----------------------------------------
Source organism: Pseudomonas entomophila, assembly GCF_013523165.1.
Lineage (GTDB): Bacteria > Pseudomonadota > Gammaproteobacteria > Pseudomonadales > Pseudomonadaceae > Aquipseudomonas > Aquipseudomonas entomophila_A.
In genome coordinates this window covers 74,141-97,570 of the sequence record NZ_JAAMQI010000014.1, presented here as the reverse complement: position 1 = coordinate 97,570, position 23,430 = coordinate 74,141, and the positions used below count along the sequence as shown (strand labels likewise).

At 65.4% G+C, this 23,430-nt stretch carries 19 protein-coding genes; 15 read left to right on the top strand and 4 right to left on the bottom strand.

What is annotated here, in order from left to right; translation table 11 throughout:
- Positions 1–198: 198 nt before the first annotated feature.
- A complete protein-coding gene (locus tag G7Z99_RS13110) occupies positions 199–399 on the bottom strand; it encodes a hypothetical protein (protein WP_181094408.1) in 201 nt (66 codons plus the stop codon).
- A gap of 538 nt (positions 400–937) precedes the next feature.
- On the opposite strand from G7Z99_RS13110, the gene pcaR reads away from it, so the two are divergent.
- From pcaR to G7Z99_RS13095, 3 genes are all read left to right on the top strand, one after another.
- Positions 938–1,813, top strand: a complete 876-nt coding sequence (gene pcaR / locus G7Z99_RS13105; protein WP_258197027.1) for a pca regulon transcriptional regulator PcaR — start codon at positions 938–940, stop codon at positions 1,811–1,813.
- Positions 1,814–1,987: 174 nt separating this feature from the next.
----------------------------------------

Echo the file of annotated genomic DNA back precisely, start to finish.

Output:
Source organism: Pseudomonas entomophila, assembly GCF_013523165.1.
Lineage (GTDB): Bacteria > Pseudomonadota > Gammaproteobacteria > Pseudomonadales > Pseudomonadaceae > Aquipseudomonas > Aquipseudomonas entomophila_A.
In genome coordinates this window covers 74,141-97,570 of the sequence record NZ_JAAMQI010000014.1, presented here as the reverse complement: position 1 = coordinate 97,570, position 23,430 = coordinate 74,141, and the positions used below count along the sequence as shown (strand labels likewise).

At 65.4% G+C, this 23,430-nt stretch carries 19 protein-coding genes; 15 read left to right on the top strand and 4 right to left on the bottom strand.

What is annotated here, in order from left to right; translation table 11 throughout:
- Positions 1–198: 198 nt before the first annotated feature.
- A complete protein-coding gene (locus tag G7Z99_RS13110) occupies positions 199–399 on the bottom strand; it encodes a hypothetical protein (protein WP_181094408.1) in 201 nt (66 codons plus the stop codon).
- A gap of 538 nt (positions 400–937) precedes the next feature.
- On the opposite strand from G7Z99_RS13110, the gene pcaR reads away from it, so the two are divergent.
- From pcaR to G7Z99_RS13095, 3 genes are all read left to right on the top strand, one after another.
- Positions 938–1,813, top strand: a complete 876-nt coding sequence (gene pcaR / locus G7Z99_RS13105; protein WP_258197027.1) for a pca regulon transcriptional regulator PcaR — start codon at positions 938–940, stop codon at positions 1,811–1,813.
- Positions 1,814–1,987: 174 nt separating this feature from the next.